Cities keep expanding. Every year the population in urban areas world wide is growing rapidly. In two decades it is expected that a staggering percentage of 75% of our world population will be living in a city. In the vast majority of these cities, the public road infrastructure was never designed for the enormous growth rate that they are currently experiencing. Not only does this lead to challenges when it comes to optimizing the traffic flow in cities, it also results in severe safety risks for vulnerable road users, like pedestrians and cyclists.
Over 1,2 million people are killed in traffic incidents every year. Sometimes at highways, but more often in city streets. A tragic number and unacceptable to any city administration that cares about the wellbeing of its citizens. Experts often refer to autonomous vehicles as the holy grail in options to make traffic in and around cities safer for all participants. Although the technology in this area is progressing rapidly and impressive results have been achieved, it is clear that it will take at least a few decades before all vehicles in major cities will be autonomously planning their route and guiding their passengers safely through traffic.
The urban traffic challenge
The growing number of people and vehicles, the increasingly complicated road infrastructures in cities, the persistent time pressure on people in today’s society and the resulting stress levels: making your way through urban traffic is not an easy task for most people living in that city, let alone the people that are visiting. Pedestrians and cyclists are faced with the result of that on a daily basis. Cars pollute, occupy a lot of public space when parked and also pose a potential safety threat.
Cars are weaponized
Unfortunately the trend cannot be ignored. Cars are utilized as weapons in more and more incidents of a terrorist nature. The tragic incidents in Barcelona, Berlin, Charlottesville, Paris, London, Jerusalem and Stockholm in the past few years have proven that cars are considered a high security threat in crowded areas. It is evident that crowds of people in cities need better protection than is offered in most cities today.
Cars are the most important mode of transport
Despite these challenges and the often highlighted negative aspects of cars, they are also the number one mode of transport in urban environments in the world. Most cities will see that the vast majority of transport of people and goods is carried out by cars, taxis, trucks, buses and other motorized vehicles. That absolutely makes sense: vehicles can go where they want and when they want. They move around freely and can accommodate almost any transport need. Therefor it is absolutely vital that cities can facilitate these vehicles to do their job. But surely there must be something that cities can do increase the safety and security of their citizens and visitors while they do their jobs or enjoy the shops or museums of the city?
Vehicle access control in cities
Yes, that is absolutely right. There are dedicated access control systems for vehicles, like Nedap MOOV. This system is installed in over 70 Dutch cities. Vehicle entrances to these city centers are controlled with technology. Bollards are physical barriers that effectively prevent any unauthorized vehicle from entering. Modern technology to identify vehicles enables police cars, licensed taxis, buses and emergency services to get easy access without compromising security. Suppliers can be provided with an exemption and can be allowed access in specific time zones.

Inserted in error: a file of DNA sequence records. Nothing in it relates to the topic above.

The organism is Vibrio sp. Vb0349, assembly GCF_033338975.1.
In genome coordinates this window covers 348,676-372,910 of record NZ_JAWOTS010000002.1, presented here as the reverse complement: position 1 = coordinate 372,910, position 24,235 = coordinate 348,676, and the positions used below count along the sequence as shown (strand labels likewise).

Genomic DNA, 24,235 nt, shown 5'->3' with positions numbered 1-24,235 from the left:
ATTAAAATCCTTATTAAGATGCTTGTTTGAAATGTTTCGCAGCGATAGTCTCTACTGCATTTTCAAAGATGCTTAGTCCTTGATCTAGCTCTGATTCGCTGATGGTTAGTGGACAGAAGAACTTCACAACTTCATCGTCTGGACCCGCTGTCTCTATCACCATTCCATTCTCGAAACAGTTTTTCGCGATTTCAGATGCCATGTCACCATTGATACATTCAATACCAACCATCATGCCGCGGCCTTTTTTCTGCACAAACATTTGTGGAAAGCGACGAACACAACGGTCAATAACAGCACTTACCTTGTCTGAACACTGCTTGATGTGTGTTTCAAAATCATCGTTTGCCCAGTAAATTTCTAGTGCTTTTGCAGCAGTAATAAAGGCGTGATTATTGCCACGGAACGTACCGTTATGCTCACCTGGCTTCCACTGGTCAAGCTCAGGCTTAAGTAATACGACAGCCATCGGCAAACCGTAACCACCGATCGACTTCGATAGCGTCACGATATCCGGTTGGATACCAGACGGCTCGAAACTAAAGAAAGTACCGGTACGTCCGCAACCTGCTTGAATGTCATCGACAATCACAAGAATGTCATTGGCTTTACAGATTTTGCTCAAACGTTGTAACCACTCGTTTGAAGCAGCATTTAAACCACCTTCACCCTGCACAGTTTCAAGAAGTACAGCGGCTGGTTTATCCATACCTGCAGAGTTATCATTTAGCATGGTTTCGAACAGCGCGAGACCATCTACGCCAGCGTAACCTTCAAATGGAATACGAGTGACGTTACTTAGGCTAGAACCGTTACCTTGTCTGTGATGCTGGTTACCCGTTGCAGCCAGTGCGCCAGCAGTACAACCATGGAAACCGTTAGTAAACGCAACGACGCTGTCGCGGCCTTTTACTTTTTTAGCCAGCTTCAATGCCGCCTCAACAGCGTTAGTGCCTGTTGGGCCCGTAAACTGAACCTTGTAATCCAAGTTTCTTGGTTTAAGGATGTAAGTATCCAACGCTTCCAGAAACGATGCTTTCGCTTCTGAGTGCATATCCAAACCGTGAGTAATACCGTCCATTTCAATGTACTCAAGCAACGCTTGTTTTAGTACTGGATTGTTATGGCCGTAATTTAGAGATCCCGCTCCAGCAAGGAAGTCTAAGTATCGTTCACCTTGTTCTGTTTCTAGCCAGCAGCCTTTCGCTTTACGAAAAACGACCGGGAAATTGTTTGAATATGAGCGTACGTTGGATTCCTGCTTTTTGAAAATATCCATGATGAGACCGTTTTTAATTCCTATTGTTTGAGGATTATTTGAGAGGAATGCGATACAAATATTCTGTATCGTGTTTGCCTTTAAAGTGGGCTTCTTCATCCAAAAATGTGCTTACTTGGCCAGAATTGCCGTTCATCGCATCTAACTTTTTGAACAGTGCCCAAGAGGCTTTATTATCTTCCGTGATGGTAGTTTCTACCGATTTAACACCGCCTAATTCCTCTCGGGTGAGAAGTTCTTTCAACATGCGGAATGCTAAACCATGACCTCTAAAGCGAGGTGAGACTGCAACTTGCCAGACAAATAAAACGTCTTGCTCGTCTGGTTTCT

Dynamic access control
The big advantage of these types of systems is that you keep the vehicles and people in the city moving, while security and safety levels are optimized. Citizens are protected without forcing the city to come to a full stop. In cities and towns, groups of people come together in the common public areas such as streets, squares and parks. In major cities, like The Hague in The Netherlands, the national parliament, international governments and organizations are housed. Many events take place that require additional security measures, like demonstrations, manifestations and VIP-visits. Tourist towns often have a complicated narrow street infrastructure and different challenges focused on events and crowd management. Big cities and small towns are now empowered to increase security levels when needed, where needed.
Of course a solution like this requires the right technology to be deployed. The system should be easily set up and maintained. It should integrate video, intercom, RFID and all technology needed. It needs to be on a communication network so it can cover the city, but still has to remain well secured. It has to be scalable and robust. It always has to work, even when central server components are (temporary) offline. And it needs an integrated event log, combined with images, that everybody can understand.
Let’s talk about how to secure a smart city
We understand: cities are facing a lot of challenges nowadays. Cities are expected to be smart and be able to deal with all those current and future challenges that relate to mobility, security and safety. Why not consider deploying a solution that has proven itself, that is using state-of-the-art technology and that is already used in numerous cities of various sizes? We’d be happy to share our experience.
Cities keep expanding. Every year many millions of people are added to the population of large urban areas. In two decades it is expected that a staggering percentage of 75% of our world population will be living in a city. In the vast majority of these cities, the public road infrastructure was never designed for the enormous growth rate that they are currently experiencing. Not only does this lead to challenges when it comes to optimizing the traffic flow in cities, it also results in severe safety risks for vulnerable road users, like pedestrians and cyclists.